Unless you鈥檝e been living hermit-like in a cave in Sefton Park, the chances are that over the past decade you鈥檒l have seen at least one performance of Brick Up the Mersey Tunnels.
In fact, in its 10-year history, the original Scouse comedy has sold 175,000 tickets ?the equivalent of a third of the entire population of the city, reviving the fortunes of the Royal Court along the way.
So how on earth do you follow that?
Writer Nicky Allt had a stab at it with The Wirral Strikes Back, which he staged at the Empire in 2010 and which followed on from the ending of the first play, but with an entirely new set of characters.
It wasn鈥檛, I鈥檓 sure Allt will concede, quite the success he hoped.
Now seven years on he鈥檚 teamed up with fellow Brick Up creator Dave Kirby once more to revisit Dickie Lewis, Ann Twacky, Gerry Gardner and co in a sort-of official sequel, again following on from the ending of the original, but this time from the Wirral鈥檚 perspective.
Thus Eithne Browne鈥檚 redoubtable Tory blue-clad Heswall warrior queen Ann Twacky takes centre stage in a plot which (eventually) also includes plans for those vital road links under the Mersey.
I say eventually, because the first half is more of a catch-up with all the characters, and it鈥檚 really only after the interval the plot truly swings in to action, as Ann decides it is indeed time for the Wirral to strike back.
At the start of the show, we see her strangely cowed as newly-emboldened husband Dennis rings a bell and demands to be waited on hand and foot.
Dennis, so sweet in the first show, has turned into a bit of a git in Brick Up 2, as has winkle salesman Elliot Neston, living in domestic 鈥榖liss鈥?in Wirral with Maggie (Suzanne Collins) from the greasy spoon caff.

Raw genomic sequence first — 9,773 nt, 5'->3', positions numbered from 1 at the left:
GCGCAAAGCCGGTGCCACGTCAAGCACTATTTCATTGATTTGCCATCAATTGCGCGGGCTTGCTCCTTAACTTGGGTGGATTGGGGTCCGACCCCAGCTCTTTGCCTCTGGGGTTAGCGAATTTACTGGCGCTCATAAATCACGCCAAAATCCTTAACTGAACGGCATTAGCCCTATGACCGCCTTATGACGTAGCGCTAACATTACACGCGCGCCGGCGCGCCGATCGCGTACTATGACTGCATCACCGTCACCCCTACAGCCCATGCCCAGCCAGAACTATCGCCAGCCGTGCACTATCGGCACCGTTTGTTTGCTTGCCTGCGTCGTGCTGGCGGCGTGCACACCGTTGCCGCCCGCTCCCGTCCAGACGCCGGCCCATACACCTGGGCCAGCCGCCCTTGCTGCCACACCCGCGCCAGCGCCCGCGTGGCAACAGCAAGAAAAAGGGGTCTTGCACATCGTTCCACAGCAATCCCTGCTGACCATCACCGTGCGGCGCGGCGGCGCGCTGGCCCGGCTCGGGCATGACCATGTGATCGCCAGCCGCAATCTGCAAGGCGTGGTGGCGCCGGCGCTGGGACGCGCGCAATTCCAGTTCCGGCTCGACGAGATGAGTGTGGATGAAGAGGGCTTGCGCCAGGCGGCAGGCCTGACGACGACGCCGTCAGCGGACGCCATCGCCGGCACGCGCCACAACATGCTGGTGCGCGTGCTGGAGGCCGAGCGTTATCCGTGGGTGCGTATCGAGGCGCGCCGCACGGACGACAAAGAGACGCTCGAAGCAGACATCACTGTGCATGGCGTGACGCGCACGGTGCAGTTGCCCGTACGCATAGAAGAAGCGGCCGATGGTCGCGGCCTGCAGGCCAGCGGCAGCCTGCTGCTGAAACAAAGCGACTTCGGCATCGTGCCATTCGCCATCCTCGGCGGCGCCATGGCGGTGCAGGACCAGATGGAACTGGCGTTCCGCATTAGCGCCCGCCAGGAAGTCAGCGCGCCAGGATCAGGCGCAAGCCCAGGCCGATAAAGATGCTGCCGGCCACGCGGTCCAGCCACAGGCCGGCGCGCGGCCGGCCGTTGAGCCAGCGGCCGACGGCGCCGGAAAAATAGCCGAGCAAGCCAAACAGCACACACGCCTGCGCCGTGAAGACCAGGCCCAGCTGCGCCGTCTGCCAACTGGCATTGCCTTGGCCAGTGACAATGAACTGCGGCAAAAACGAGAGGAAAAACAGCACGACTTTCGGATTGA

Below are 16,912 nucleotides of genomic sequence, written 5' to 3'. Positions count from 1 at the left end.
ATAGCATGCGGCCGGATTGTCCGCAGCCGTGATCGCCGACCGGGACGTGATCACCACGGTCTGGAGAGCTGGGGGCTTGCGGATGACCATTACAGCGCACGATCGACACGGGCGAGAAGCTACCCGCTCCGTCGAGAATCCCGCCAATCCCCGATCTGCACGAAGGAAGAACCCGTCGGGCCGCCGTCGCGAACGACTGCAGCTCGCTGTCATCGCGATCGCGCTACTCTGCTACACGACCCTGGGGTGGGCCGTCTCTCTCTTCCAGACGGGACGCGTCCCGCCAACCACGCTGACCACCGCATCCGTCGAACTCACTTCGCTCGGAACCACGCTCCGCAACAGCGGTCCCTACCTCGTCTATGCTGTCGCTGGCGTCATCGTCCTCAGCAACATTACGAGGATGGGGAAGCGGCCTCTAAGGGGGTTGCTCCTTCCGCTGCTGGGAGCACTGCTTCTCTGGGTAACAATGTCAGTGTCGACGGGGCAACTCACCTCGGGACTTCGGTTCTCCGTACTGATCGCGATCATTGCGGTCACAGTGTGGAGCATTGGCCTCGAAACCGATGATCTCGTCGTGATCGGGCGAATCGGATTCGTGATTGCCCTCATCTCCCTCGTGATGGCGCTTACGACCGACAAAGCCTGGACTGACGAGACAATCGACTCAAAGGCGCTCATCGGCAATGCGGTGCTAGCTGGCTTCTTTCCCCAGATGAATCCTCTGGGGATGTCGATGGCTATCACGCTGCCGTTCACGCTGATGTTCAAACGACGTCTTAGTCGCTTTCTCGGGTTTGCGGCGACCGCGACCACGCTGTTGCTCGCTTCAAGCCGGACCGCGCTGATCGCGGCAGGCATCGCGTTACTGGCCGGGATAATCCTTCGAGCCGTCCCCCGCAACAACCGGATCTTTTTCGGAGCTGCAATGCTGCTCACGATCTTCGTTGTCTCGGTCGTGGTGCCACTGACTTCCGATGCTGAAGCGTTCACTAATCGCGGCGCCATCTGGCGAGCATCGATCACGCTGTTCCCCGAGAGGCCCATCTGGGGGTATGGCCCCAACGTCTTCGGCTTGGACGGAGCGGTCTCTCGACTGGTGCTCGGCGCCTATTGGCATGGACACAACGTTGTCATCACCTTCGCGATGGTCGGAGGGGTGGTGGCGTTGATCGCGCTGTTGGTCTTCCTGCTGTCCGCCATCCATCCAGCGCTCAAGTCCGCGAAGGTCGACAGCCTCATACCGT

Meanwhile Wirral seems perfectly happy to still find itself cut off from Liverpool, and even fantasist builder Dickie Lewis (Drew Schofield) is missing the peninsula.
One of my criticisms of the last production of Brick Up, staged 12 months ago, was its lack of pace.
In contrast, this new show has bags of energy, with director Bob Eaton keeping the pace ticking along from scene to scene, hopping backwards and forwards over the Mersey.
There鈥檚 just a few minutes, right at the end of the first half, where it becomes a bit frenetic and shouty.
And while it鈥檚 undoubtedly a crowd pleaser, be warned it鈥檚 also an awful lot cruder than the original Brick Up ?with Schofield鈥檚 Dickie Lewis and Francis Tucker鈥檚 sex mad Liz Card vying to out do each other.
It鈥檚 not often you hear the Royal Court audience, which has a high tolerance level for rudery, wincing.
The show is punctuated by songs, including a very funny ditty sung by Drew Schofield which includes the lines 鈥渂een lookin鈥?for Bin Laden, he鈥檚 at the bottom of me garden鈥?
And keep an eye out for an unexpected plot twist at the end.